The House got a brand new electronic voting system this summer

The overhaul of internal hardware was done with an eye to making the machines easier to maintain.
The House's new voting machine. (Tajha Chappellet-Lanier)

Since August, members of the House of Representatives have been recording their votes from snazzy new electronic voting machines on the House floor.

“Every component inside the new one is new,” Robert Reeves, deputy clerk of the House, told the audience of a Bulk Data Task Force meeting at the Cannon House office building Thursday.

“We actually started this project about three years ago,” Reeves said. And now, after two years in development, the machines are “completely remodeled.”

That said, a passing glance at the machines wouldn’t show too many glaring differences. In fact, the newest edition even looks shockingly similar to the original machines developed in 1972. Reeves readily admits this — “as you can see they’re very, very similar,” he said, showing both an old and new machine to the audience.


The most meaningful differences, Reeves said, are on the inside, where it “functions differently than it used to.”

Most of the internal hardware changes came from a place of wanting to make sure the machines are easier and more cost effective to maintain, Reeves said. Longevity is particularly important — the old machines were in operation for 20 years, Reeves told FedScoop, and he expects a similar lifespan out of the new ones.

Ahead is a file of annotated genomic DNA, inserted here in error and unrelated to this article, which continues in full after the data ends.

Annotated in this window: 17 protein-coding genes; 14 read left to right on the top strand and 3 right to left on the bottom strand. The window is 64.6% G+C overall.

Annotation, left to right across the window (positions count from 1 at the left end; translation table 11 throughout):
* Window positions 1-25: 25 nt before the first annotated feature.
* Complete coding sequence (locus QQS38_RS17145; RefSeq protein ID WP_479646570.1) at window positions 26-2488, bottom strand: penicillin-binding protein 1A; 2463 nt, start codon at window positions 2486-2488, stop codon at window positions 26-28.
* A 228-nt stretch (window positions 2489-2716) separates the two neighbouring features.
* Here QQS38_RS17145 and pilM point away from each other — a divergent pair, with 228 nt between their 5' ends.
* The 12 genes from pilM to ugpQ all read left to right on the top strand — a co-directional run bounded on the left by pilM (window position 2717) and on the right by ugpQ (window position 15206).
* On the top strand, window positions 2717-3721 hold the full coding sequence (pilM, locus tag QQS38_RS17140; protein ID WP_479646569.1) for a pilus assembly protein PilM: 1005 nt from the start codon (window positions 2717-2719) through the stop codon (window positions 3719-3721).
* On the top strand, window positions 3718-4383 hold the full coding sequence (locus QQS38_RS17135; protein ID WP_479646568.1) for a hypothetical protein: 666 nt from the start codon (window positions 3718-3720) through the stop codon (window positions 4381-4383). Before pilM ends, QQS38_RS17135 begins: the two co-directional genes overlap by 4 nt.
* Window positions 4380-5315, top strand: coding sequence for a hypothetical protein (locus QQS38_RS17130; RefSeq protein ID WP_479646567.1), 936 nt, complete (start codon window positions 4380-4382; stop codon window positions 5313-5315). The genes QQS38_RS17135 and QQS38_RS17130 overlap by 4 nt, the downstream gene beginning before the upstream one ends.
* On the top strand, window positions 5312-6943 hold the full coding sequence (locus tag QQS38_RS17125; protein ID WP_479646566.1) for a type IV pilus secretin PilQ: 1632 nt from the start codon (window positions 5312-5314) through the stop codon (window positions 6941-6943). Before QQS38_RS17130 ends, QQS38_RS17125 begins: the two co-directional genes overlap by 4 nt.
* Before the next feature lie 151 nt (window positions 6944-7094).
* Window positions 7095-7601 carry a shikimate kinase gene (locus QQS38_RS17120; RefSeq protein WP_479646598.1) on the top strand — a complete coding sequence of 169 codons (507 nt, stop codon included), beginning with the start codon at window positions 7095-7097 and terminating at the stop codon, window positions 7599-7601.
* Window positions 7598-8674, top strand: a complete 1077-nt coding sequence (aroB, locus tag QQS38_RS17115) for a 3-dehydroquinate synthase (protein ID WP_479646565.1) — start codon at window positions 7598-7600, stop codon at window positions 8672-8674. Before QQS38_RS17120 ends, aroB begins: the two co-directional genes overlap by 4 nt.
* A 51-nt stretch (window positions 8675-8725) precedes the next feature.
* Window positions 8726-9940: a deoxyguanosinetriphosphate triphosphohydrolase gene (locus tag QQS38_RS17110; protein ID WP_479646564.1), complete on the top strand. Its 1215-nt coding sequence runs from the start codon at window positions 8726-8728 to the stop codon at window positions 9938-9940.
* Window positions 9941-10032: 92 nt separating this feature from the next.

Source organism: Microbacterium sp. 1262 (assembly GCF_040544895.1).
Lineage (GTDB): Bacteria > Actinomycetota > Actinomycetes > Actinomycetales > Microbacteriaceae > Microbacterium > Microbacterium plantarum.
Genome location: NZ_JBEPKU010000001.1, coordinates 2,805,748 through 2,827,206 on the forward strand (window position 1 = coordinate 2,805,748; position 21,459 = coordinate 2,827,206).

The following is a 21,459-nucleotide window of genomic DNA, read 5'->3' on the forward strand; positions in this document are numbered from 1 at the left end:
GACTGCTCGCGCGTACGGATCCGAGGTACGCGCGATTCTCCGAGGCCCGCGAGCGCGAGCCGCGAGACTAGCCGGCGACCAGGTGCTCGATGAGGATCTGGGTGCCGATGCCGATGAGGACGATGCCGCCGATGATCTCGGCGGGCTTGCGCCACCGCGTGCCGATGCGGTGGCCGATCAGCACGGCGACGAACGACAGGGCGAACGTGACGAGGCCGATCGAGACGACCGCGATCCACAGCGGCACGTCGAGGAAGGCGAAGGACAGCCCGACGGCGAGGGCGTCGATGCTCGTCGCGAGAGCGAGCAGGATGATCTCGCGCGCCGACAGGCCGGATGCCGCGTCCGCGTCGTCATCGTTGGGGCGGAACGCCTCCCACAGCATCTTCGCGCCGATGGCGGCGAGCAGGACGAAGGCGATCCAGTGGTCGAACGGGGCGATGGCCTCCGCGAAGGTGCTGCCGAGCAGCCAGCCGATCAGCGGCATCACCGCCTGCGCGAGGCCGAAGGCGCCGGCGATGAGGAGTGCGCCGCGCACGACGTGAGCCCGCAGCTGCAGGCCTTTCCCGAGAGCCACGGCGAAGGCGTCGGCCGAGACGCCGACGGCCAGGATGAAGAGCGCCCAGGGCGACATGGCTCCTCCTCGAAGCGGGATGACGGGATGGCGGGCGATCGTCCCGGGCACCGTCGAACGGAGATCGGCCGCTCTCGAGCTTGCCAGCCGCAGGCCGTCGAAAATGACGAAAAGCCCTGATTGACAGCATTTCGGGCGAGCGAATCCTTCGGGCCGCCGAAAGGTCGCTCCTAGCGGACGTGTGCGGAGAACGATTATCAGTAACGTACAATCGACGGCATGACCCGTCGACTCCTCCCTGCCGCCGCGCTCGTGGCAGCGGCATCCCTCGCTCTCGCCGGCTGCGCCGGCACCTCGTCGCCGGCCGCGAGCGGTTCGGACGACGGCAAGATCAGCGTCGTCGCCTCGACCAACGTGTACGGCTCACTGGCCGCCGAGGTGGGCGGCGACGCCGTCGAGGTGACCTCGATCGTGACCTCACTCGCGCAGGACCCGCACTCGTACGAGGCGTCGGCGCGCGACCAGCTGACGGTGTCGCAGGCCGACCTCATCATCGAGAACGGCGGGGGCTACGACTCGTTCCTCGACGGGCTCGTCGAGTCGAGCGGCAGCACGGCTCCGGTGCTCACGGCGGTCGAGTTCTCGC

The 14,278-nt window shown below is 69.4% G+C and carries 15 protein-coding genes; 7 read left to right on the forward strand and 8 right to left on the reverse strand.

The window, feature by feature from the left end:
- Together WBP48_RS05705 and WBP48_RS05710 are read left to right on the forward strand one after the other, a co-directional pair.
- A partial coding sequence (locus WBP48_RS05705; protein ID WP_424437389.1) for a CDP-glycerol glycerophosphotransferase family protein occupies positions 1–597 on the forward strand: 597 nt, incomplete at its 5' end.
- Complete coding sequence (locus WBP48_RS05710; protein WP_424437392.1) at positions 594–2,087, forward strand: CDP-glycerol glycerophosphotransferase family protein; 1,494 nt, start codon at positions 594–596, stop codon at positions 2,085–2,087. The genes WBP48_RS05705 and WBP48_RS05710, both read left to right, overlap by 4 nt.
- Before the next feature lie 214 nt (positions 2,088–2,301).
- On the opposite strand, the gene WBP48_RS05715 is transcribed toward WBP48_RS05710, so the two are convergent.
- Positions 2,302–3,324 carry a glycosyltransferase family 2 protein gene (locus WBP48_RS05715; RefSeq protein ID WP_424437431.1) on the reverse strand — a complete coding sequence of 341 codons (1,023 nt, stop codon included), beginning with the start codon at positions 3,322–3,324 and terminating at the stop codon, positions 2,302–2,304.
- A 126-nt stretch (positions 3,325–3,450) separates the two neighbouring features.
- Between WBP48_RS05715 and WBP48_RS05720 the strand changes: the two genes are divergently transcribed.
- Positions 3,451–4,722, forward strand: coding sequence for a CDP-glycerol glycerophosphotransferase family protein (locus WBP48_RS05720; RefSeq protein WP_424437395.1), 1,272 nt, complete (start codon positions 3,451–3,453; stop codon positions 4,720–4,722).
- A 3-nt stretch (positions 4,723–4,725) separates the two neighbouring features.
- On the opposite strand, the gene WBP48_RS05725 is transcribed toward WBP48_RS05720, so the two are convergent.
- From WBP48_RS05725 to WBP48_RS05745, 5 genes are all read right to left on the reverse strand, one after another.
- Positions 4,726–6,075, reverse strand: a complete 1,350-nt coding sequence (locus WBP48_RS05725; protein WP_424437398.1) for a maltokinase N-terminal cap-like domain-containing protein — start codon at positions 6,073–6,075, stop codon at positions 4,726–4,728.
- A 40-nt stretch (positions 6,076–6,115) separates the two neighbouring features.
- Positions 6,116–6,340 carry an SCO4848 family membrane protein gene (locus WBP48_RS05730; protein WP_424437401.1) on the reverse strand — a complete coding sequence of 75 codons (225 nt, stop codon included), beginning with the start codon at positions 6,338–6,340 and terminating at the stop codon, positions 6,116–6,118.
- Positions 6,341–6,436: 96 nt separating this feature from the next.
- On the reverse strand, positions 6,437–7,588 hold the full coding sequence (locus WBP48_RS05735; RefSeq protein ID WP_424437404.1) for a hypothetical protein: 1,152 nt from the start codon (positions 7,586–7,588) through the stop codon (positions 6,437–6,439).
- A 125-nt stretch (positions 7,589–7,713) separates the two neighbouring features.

A few of the changes, however, do show up on the outside. And those changes are mostly there to augment representatives’ user experience. There’s a new LCD panel above the card slot, for example, that shows the Representative’s name when they insert their personal voting card — or “invalid card” in the event that they’ve mistakenly used a library card, credit card or old voting card.

There’s also some rudimentary braille under the voting buttons. “In the last two elections, not this one, we did have sight-impaired candidates,” Reeves said. “So what we did is we did put a braille plate underneath the buttons” — Y for yea and N for nay. The design choice is an attempt to “lean forward,” Reeves said.

Finally, the revamp offered an opportunity to add new vote stations to the floor — two on either side of the aisle for a total of 50 vote stations House-wide.


During the August switch from old to new, “everything went smoothly,” Reeves said. “And so we’re back in operation — we voted, you know, as soon as the members came back and continue to vote since then.”

Electronic voting was first used on the House floor in January 1973. Since then the system has undergone various updates and upgrades.

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